Monthly Archives: August 2015

Procrastination When Writing is Essentially Laziness Only More Complicated

I procrastinate when I write. I have several projects I am currently working on (or should be working on) but at times I find it really difficult to sit down to actually write. Often it is far easier to find something else to do or simply just put it off.

Part of me thinks my propensity to procrastinate is laziness. That is, my procrastination is a moral failing. This is shame talking of course and feels like a very shallow interpretation of what is really going on.

Part of me thinks my propensity to procrastinate is fear based. That is, I have a subconscious fear of accomplishment or success and this fear undermines my will to actually sit down and do the work.

Then again, perhaps the fear and the shame work hand in hand. My shame makes me think I do not deserve success. As such, I fear the punishment I will receive upon achieving success. Therefore I sabotage my efforts to work so that I do not have to face this eventuality. The problem with this line of thinking is that I will feel ashamed for not writing as well. So by not achieving for fear of experiencing shame upon achieving I end up feeling shame for not working. Why is one shame based fear more scary than the other?

Perhaps then it comes back to laziness. It is easier to experience the shame of non achievement than it is to experience the shame of achieving simply because achieving requires work and not achieving does not.

Part of me does not believe these reasons (laziness, fear or the combination of the two) is the correct answer. Perhaps the answer is that I simply do not want to sit down and write. I do not enjoy the experience and so therefore I avoid doing it. But at the same time there is definitely a part of me that wants to write or at least feels like I should be writing. This might be shame talking. That is, shame convinces me that I should be performing tasks I do not want to perform and then makes me feel ashamed for not performing these tasks. The counter argument is that I have had wonderful experiences writing in the past. When I am in the “flow state” and the ideas come easily it feels physically good. I also enjoy the satisfaction of creating a finished product and receiving positive feedback. Actually any feedback is enjoyable but positive feedback is especially enjoyable.

Of course the enjoyment of feedback is ego driven. This is another shame based drive but not necessarily related to procrastination. It is really the flip side of the shame driven side of procrastination.

Perhaps I like the flow states but realize they do not happen that often. As such I figure the effort of writing is more likely to not be enjoyable so I tend to avoid it. Maybe this is the same thing a laziness only a little more complicated than it seems at first glance.

39 Comments

Filed under Uncategorized

Judge Not Lest Ye Be Judged

I used to think the phrase “Judge not lest ye be judged” means “Don’t judge other people because you then open the door to be judged yourself.”

Now I think it means “Don’t judge other people because then you will judge yourself.”

The “judgment” referred to in this phrase does not mean legal judgment exercised by a judge or a jury in a courtroom. Legal judgment is conscious and (in theory) exercised for the best interest of society.

Nor does the judgment in this phrase refer to good judgment exercised by a person facing a moral dilemma. This type of judgment is also exercised consciously and for a moral purpose.

The phrase “Judge not lest ye be judged” refers to the ego driven and shame based judgment. This judgment takes the form of criticism, gossip and complaining. This type of judgment is exercised unconsciously and does not serve a moral purpose. Its true purpose (although typically clothed in the trappings of morality) is to make the judge feel better by putting another person down.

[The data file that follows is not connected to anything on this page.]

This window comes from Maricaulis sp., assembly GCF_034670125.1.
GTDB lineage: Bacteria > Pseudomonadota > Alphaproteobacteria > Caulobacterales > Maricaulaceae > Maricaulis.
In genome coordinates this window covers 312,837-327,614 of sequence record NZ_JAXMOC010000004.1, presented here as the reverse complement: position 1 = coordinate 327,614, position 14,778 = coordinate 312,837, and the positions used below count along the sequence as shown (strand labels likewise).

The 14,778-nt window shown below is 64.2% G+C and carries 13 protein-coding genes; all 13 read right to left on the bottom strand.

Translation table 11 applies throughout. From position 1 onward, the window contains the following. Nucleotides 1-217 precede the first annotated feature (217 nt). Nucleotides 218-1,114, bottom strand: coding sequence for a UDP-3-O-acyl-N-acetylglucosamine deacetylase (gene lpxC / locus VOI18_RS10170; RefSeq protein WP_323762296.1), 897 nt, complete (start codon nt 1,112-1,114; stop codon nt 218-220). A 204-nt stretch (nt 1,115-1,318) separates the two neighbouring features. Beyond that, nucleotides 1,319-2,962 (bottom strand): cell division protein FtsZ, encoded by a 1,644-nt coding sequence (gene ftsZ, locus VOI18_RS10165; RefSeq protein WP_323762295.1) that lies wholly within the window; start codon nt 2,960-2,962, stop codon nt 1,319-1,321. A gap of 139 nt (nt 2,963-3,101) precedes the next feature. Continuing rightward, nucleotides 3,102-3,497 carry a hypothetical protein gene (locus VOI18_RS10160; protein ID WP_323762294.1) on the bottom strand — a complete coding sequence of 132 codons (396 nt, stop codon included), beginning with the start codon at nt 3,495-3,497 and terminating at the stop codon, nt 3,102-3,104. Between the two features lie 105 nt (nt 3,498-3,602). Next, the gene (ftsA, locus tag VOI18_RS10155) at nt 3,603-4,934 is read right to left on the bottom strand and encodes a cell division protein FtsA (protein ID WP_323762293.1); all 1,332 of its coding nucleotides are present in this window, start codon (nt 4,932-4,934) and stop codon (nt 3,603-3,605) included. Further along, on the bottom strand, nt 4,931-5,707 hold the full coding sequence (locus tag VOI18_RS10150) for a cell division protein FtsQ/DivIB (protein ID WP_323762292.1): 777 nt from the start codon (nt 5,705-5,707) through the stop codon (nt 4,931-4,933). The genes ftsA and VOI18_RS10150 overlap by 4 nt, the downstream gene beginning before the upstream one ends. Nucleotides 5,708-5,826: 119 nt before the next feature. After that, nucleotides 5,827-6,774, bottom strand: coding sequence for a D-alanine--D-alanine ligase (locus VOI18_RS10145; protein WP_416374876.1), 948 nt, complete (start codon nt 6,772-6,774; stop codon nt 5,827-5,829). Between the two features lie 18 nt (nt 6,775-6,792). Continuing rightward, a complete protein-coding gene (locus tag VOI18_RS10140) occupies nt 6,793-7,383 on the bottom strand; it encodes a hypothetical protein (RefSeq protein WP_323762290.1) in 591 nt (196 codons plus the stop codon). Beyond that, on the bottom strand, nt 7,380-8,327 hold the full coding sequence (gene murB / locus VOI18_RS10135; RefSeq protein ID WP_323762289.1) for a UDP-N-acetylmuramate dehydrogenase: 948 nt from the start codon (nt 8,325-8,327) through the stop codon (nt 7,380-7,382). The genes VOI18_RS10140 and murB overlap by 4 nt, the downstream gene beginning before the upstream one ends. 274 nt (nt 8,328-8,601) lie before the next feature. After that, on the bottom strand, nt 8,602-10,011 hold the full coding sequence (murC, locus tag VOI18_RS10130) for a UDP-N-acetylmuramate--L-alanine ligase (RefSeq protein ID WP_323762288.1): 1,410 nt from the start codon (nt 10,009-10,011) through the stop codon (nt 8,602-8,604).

The source of this judgment is “constant criticizer.” This is the internal voice that replays prior embarrassments in your mind, tells you that you are not allowed to do certain things or that what you are doing you are doing wrong. This constant criticism does not feel good physically and mentally. The only way to feel better is to criticize someone else.

This form of judgment generates negative emotions such as vanity, shame, defensiveness, anger and depression. These feelings are generated both in the judge and the person being judged. This negative energy feeds on itself, growing and spreading to other people creating a negative feedback loop.

I used to work with a very negative woman. She constantly criticized the company we worked for and our supervisors. She complained about the work we performed. She talked about our co-workers behind their backs. One day she came into the office with the most depressed expression on her face. I asked her what was wrong and she told me she hated herself. I realized at that point that she judged herself with the equal intensity that she judged everyone else. When I saw this in her I recognized it in myself. The constant criticizer performs both functions. In other words there is no difference between self judgment and judgment of others. It comes from the same place.

The constant criticizer is like a foreign entity that takes possession of your thought process. Because it is unconscious, if you do not make the conscious decision to not be judgmental the constant criticizer will think for you. The more you allow yourself to judge the stronger it becomes. Awareness and conscious decision-making is the key to starving the beast that is the constant criticizer.

This is what “judge not lest ye be judged” truly means. If you allow yourself to be ruled by the constant criticizer and cede control of your thought process to it you will end up judging yourself. The more you judge the stronger it becomes. Only by making the conscious decision to not be judgmental will reverse this process.

5 Comments

Filed under Uncategorized

Shame is Self-Annihilation